"The first job I had after college was in consulting. One of my managers there was the first one who wasn't just thinking about how to manage me day to day, but about my skills and growth. I didn't realize that until later on.
I discovered consulting was not my cup of tea, so I went to grad school, and we stayed in touch. We would talk about his family and the different things he was working on. Then one day I got an email from his wife. I'd moved to California and hadn't spoken to him for a few months. She said that he had gotten ill and had gone downhill very, very fast and had passed away. I wish I'd told him how much he helped.
These days I run the infrastructure engineering team at Slack. The engineers that I manage work on all the deep back-end systems that, if we do our job correctly, you'll never know they exist: Slack just works perfectly, it's super performant, fast. We're the type of people who are less interested in building user-facing features, but rather in supporting the people who build those features.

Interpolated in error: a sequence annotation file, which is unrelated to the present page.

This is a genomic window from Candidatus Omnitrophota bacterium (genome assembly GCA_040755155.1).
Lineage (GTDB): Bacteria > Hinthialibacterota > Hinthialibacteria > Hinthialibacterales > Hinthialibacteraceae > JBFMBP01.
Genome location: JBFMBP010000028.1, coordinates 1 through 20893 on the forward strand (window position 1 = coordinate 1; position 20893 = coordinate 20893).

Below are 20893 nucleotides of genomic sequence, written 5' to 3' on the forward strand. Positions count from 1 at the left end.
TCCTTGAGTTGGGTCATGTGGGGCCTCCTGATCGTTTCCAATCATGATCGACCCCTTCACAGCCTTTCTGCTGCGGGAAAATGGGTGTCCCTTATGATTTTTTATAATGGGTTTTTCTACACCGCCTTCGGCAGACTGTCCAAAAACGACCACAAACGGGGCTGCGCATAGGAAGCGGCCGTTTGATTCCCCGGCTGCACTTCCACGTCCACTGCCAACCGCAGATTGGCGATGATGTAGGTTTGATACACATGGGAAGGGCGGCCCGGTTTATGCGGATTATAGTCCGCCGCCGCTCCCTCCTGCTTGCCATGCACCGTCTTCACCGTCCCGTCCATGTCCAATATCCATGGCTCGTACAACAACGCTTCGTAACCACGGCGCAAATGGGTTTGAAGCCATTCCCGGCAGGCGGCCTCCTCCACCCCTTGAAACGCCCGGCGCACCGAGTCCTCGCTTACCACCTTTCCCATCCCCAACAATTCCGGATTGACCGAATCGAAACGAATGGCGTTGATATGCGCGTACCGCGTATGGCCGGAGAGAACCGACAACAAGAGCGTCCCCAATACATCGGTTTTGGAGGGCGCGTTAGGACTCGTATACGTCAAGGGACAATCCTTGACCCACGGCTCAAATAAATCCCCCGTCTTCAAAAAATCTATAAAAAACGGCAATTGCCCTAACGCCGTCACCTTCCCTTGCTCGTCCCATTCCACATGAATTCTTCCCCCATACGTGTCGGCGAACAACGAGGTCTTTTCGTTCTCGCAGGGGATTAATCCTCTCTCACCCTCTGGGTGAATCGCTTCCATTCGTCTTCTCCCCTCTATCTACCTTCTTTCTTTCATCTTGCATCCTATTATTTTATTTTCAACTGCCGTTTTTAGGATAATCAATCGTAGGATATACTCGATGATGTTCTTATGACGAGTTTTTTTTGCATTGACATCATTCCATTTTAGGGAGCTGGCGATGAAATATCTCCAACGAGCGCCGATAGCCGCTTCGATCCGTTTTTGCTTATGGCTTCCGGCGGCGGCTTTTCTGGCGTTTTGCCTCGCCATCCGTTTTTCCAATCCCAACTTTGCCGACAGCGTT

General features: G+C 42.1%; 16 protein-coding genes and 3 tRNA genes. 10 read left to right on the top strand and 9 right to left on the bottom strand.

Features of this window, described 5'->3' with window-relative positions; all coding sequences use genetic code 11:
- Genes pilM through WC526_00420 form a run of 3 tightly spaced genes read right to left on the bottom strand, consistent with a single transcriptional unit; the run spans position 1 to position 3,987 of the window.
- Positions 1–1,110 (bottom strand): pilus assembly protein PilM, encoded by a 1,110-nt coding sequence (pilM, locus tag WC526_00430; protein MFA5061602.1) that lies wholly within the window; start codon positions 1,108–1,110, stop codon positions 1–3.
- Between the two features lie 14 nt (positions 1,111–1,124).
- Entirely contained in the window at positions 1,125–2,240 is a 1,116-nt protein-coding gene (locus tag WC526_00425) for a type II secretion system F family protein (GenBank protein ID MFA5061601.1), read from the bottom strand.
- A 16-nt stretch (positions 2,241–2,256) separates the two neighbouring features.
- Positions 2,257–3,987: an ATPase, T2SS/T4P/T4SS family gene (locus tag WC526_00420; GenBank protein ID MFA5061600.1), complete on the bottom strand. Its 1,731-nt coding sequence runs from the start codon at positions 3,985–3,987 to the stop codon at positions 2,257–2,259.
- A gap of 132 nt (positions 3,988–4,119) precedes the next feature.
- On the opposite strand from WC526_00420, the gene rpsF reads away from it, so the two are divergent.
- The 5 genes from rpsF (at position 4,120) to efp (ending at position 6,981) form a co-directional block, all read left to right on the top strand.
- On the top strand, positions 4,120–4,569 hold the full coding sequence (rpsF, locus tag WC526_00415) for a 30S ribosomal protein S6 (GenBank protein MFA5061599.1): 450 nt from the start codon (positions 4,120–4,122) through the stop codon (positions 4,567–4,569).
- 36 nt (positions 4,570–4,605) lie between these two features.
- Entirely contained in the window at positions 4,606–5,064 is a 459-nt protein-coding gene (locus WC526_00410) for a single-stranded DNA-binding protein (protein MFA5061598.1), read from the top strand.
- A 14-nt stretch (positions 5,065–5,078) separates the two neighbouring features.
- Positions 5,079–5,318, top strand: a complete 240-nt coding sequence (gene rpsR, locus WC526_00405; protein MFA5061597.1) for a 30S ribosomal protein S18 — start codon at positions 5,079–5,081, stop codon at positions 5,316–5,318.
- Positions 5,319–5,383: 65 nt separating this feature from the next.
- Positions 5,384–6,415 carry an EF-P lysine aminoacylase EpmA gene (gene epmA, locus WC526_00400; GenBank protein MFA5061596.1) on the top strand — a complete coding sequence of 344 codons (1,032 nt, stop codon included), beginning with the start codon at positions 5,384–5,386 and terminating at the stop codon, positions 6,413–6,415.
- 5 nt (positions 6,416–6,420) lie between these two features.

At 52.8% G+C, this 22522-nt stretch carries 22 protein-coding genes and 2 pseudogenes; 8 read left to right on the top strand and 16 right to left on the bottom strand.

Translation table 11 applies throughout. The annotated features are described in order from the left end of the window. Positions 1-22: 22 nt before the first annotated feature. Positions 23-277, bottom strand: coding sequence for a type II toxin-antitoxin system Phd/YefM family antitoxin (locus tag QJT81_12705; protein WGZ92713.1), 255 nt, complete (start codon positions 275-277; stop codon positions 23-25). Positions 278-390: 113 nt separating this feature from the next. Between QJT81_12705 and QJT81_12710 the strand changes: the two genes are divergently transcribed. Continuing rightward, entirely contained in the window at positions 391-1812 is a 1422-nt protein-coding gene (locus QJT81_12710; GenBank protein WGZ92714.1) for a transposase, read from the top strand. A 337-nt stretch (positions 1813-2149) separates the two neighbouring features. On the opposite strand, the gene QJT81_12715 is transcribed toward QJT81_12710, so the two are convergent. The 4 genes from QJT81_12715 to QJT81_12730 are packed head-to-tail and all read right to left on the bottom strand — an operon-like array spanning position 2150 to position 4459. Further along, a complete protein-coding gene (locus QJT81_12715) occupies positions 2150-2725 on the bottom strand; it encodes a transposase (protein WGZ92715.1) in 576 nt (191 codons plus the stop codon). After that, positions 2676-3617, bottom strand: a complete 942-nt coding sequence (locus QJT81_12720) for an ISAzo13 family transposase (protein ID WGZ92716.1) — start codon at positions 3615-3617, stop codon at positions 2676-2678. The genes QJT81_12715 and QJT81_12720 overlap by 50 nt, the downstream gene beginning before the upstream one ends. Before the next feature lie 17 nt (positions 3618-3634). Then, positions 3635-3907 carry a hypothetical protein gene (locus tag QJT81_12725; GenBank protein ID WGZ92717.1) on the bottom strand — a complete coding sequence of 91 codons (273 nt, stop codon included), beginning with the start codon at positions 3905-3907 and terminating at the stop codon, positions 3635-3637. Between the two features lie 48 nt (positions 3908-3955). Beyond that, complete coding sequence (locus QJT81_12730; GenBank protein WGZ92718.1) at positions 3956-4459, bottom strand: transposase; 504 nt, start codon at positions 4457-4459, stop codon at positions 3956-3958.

I worked for a long time at IBM Research, which is a really amazing place -- all these mad scientists wandering the halls. I got to do some really great research work, wrote papers, built systems, got to spend a lot of time with brilliant technologists. But one of the challenges of research is that you build something, you write a paper, and you usually throw it away. It doesn't become something. And I'm very, very entrepreneurial. So in the end I went and started my own company.
That was when I had the hardest moments, the ones that really challenge you in ways you don't expect.
One of them was when I had to fire somebody for the first time. I was at my startup; it was early in my career and I didn't understand how to give people hard feedback -- I was more focused on being nice and being their friend rather than their manager."